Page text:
In state and national politics, Mormons have retained more than their share of influence. Richard Beal, one of the most powerful men in the Reagan administration, was a Mormon,[11] and Mormons have headed the following posts and departments: Assistant Attorney General, head of the National Security Council, Secretary of Agriculture, Treasurer of the United States, the United States Chamber of Commerce, the Department of Interior, the Federal Communications Commission, the Department of Housing and Urban Development, the Federal Research Board, the Securities and Exchange Commission, and various state government posts.[12] Mormons also head or have headed Walt Disney Productions, Say-On Drugs, Max Factor, Standard Oil, and many other conglomerates.[13]

The Mormon church is also the single largest sponsor of Boy Scout units in the United States, and Mormon officials have admitted this is an effective manner in which to share the faith.[14] For example, former Secretary of Agriculture in the Eisenhower administration and former Mormon prophet and president, Ezra Taft Benson, comments, “Scouting is Church work. It is part of the [Mormon] Church program.”[15] And,I have been deeply impressed with the record that has been made by the Church….In no other field do we have a better reputation than in the field of Scouting….We have…a higher proportion of Scout troops sponsored by the Church than any other church or civic organization in the world…. [And] we have the highest enrollment of boys in Scouting of any church on the earth.[16]

In fact, President Benson stated, “Religious emphasis is a part of Scouting” and, “Scouting helps prepare boys for [Mormon] Church responsibility…. We want these boys to become better men and boys and honor their [Mormon] priesthood and to be faithful members of the [Mormon] Church and kingdom of God.”[17]

Thus, the positive image of Mormonism is undergirded by many factors: their scouting leadership, their financial reputation, their moral emphasis, and their Christian appearance. All this is why even many Christians think that the Mormon church is a Christian organization and that individual Mormons are Christians.

In fact, the Mormon church’s successful portrayal of itself as Christian explains why there may be (according to Mormons) more converts to Mormonism from Christian churches than there are official defections from Mormonism. According to research published in a Mormon magazine, “Far more persons convert to the Mormon Church from other churches or from a status of no religious affiliation than leave.”[18] The report cited a 1990 study published by Mormons Howard M. Bahr and David Hunt relying on NORC General Social Survey data from 1972-1988 and the University of Wisconsin National Survey of Families and Households, 1987-1988.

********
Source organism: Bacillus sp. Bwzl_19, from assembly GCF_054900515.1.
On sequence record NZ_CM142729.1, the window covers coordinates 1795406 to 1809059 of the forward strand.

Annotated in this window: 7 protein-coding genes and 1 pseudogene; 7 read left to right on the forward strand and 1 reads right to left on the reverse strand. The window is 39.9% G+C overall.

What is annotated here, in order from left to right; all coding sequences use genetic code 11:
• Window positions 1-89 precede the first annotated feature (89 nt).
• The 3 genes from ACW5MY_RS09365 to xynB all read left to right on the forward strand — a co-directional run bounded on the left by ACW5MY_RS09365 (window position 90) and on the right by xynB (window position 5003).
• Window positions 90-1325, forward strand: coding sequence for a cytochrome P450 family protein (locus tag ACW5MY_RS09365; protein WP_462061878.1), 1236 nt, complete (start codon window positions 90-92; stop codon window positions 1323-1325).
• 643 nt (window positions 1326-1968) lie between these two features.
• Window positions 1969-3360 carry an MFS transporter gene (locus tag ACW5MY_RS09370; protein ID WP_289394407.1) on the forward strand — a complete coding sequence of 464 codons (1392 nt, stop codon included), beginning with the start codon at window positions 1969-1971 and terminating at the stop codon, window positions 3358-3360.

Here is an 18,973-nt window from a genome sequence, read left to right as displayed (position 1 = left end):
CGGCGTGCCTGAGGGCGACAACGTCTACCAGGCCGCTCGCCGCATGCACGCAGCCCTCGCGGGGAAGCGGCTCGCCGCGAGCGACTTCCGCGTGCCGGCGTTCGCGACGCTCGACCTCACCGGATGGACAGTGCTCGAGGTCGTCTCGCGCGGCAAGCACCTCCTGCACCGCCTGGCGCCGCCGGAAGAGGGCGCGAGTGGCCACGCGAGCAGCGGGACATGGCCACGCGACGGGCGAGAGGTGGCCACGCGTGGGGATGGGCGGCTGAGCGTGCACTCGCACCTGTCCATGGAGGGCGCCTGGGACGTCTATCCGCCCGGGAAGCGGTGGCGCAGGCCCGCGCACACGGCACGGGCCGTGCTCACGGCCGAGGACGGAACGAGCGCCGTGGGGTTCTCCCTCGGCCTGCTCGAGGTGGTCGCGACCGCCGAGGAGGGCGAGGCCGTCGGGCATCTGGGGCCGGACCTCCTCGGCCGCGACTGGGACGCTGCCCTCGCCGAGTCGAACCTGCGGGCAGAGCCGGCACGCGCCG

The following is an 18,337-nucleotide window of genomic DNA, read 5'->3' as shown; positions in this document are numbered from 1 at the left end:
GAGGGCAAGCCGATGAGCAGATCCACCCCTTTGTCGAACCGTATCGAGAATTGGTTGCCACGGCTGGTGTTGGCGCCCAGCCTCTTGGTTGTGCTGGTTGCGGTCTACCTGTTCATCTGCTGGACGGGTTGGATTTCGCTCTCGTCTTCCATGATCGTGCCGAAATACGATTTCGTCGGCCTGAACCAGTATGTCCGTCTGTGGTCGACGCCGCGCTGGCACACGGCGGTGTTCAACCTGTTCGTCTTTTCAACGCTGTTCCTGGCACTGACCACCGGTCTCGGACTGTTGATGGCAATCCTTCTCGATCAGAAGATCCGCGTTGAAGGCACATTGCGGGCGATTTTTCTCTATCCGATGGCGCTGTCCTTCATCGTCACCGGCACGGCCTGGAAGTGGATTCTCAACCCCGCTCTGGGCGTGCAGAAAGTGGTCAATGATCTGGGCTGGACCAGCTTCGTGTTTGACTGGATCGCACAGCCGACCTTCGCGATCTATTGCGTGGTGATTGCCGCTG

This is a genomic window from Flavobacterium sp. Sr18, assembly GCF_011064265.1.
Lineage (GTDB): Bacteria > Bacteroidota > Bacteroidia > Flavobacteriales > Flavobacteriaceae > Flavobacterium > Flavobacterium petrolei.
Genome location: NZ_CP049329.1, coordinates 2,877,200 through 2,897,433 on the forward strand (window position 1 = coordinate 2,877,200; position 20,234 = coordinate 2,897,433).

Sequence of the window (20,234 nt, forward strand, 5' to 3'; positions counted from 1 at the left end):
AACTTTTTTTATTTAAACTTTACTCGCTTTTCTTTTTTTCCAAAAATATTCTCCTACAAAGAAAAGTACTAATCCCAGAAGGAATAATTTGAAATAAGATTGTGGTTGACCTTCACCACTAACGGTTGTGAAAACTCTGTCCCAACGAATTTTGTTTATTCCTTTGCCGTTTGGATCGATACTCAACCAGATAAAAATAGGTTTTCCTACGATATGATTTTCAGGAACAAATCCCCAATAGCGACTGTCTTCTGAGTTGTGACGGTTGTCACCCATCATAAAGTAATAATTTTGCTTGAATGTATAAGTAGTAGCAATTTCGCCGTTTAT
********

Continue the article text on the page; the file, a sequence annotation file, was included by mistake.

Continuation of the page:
This study also indicated that the conversion rates from various Christian denominations to Mormonism were proportionately similar. Jewish, Catholic, Baptist, and Christian Reformed churches had somewhat lower conversion rates, though, than several Evangelical and Fundamentalist denominations and some mainline denominations (Presbyterian, Episcopal, Christian and United Churches of Christ, among others). Studies also indicated that among leading world religions, Mormonism has the fourth highest retention rate: Islam (92 percent), Jewish (88 percent), Catholic (83.5 percent), Mormon (82 percent).[19] But such studies do not give us the whole picture.

Even though global membership of the Mormon church has climbed sevenfold since 1947, making it the fifth largest religious denomination in America, not all is well with Mormonism. For example, according to the Los Angeles Times, several analysts familiar with the Mormon church have stated that at least 40 percent of Mormons are inactive and that many of these are disillusioned.[20] But if even 30 percent of Mormons are inactive or disillusioned, the Mormon empire could face some serious future problems.


  1. The Salt Lake Tribune, January 23, 1990.
  2. Ankerberg, Mormonism Revisited, 22.
  3. Hannah Wolfson, Associated Press article, October 9, 2000 (Internet article).
  4. Jeffery L. Sheler, U.S. News and World Report, November 13, 2000 (Internet article).
  5. 5. Ibid.
  6. Time magazine, July 29,1991; The Denver Post, November 21-28, 1982; Wall Street Journal, November 9,1983; The Arizona Republic, June 30-July 3, 1991.
  7. Ankerberg, Mormon Officials, 21. See Living a Christlike Life: Discussion 5,14-15.
  8. Martin, Maze of Mormonism, 21.
  9. Ankerberg, Mormon Officials, 21-22.
  10. Ankerberg, Mormonism Revisited, 31; Mormon Officials, 21-22.
  11. The Utah Evangel (Salt Lake City, UT), November 1981.
  12. Martin, Maze of Mormonism, 20; Einar Anderson, Inside Story, ix; Jerald and Sandra Tanner, Mormon Spies, Hughes and the CIA (Salt Lake City, UT: Utah Lighthouse Ministry, 1976), 56.
  13. Martin, Maze of Mormonism, 16-21.
  14. Christianity Today, October 2, 1981, 70.
  15. Benson, Teachings, 240.
  16. Ibid., 238.
  17. Ibid., 237.
  18. This People (Mormon periodical), Spring 1990, 21.
  19. Ibid.
  20. Los Angeles Times, January 6, 1990.

Leave a Comment